comScore Target's Inclusive Halloween Ad Earns Praise | The Mary Sue

Target’s Inclusive Halloween Ad Earns Praise From Disability Advocates

target-halloween-ad

Target’s latest advertising spread for their Halloween costume selection inspired a heartwarming response from Jen Spickenagel Kroll, a mother of a disabled child. Kroll writes,

Dear Target,

I love you. Thank you for including a child with braces and arm crutches into your advertising campaign! And as Elsa, no less! My daughter (with arm crutches and prosthetic legs) is going to FLIP when she sees this! Including children with special needs into advertising makes them less of a spectacle to the general public when they venture out into the real world. Normalizing disabilities in children is PRICELESS.

Others have pointed out their excitement about the ad on Twitter:

A Target spokesperson told The Daily Dot that “Target is committed to diversity and inclusion in every aspect of our business, including our advertising campaigns … Target has included people with disabilities in our advertising, including Halloween marketing, for many years and will continue to feature people that represent the diversity of communities across the country.”

I know that many advocates have mixed feelings about massive companies taking a stance on social issues, whether it’s Rainbow Doritos or the two dads in that new Campbell’s Soup ad or [insert any number of other examples here]. I can understand the cynicism (especially since these big companies don’t always get it 100% right); we all know the monetary motivations behind massive marketing decisions. But that’s exactly why representation and inclusion matter so much. This ad helps to normalize an experience that has been unfairly stigmatized for an extremely long time. It is worth reflecting on how these ads reflect the way that our society’s outlook has changed, hopefully for the better.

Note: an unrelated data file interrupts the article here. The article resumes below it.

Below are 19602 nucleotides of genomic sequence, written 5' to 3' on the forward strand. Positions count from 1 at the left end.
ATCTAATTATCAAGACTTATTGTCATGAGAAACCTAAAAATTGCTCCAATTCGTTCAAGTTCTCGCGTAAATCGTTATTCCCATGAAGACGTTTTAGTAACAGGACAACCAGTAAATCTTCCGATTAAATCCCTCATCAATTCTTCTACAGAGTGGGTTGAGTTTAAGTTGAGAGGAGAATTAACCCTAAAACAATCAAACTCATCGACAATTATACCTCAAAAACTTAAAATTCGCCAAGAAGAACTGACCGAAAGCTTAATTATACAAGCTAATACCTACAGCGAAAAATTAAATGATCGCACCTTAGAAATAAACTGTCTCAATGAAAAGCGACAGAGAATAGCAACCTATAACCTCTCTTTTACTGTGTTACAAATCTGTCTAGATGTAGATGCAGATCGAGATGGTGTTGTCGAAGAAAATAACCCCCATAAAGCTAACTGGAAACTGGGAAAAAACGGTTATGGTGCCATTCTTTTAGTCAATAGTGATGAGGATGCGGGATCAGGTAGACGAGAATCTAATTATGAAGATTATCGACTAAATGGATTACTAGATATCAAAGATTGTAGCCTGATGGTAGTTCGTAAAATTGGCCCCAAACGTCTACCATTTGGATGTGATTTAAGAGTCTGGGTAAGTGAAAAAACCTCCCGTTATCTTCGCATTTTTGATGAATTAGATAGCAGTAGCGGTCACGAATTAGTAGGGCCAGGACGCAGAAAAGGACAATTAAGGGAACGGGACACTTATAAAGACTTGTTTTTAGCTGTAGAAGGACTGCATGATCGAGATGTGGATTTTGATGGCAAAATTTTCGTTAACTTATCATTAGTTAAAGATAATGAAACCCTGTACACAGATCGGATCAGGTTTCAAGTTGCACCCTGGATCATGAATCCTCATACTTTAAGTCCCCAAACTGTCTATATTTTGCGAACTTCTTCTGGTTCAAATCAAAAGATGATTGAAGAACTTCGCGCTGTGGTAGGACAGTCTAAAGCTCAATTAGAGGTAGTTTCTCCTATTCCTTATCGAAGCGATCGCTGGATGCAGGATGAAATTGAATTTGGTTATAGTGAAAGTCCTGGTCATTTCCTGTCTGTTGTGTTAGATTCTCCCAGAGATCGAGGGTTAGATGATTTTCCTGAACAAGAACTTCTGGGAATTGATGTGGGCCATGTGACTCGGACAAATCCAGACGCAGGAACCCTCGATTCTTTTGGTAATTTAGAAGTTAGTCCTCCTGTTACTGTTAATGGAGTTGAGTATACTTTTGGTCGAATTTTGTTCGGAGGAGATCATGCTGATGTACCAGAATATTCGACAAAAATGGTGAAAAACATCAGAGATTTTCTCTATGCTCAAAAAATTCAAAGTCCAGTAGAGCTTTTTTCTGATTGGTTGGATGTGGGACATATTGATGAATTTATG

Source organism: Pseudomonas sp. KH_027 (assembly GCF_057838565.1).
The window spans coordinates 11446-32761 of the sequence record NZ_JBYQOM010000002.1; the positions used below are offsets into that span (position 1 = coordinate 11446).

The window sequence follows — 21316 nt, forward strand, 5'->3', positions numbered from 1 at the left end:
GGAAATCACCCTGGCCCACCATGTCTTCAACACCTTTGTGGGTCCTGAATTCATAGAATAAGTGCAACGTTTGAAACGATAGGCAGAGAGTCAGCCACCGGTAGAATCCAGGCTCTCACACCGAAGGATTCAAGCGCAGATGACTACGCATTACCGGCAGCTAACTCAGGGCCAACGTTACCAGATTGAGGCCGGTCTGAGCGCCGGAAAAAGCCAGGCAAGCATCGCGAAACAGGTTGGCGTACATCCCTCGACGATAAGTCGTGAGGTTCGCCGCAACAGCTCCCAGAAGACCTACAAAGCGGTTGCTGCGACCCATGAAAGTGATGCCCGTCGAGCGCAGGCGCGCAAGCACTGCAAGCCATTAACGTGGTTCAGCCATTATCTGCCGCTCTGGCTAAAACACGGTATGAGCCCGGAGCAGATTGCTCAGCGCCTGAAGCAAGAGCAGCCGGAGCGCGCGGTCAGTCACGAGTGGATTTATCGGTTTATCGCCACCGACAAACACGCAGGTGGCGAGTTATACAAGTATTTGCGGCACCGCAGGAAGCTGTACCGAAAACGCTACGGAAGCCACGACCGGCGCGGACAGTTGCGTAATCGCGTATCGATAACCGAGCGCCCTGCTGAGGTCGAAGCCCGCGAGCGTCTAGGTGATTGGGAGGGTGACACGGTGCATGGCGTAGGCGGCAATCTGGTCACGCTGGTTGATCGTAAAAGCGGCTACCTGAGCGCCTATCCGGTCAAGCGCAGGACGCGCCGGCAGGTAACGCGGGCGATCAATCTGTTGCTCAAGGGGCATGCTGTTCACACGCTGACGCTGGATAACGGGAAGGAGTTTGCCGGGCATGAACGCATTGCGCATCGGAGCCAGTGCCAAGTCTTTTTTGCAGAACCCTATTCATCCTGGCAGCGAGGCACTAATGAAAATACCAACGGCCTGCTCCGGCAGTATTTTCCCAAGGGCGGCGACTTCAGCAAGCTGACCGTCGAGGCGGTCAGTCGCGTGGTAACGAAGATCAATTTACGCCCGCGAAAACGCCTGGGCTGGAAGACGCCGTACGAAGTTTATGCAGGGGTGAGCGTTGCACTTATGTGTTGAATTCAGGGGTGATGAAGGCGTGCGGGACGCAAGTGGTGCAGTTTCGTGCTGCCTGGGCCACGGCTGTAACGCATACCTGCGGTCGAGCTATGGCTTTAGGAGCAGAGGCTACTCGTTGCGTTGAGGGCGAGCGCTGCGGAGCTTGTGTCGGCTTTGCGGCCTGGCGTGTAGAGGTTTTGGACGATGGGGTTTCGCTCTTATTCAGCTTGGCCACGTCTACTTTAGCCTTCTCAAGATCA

(via The Daily Dot, image via Facebook)

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Maddy Myers, journalist and arts critic, has written for the Boston Phoenix, Paste Magazine, MIT Technology Review, and tons more. She is a host on a videogame podcast called Isometric (relay.fm/isometric), and she plays the keytar in a band called the Robot Knights (robotknights.com).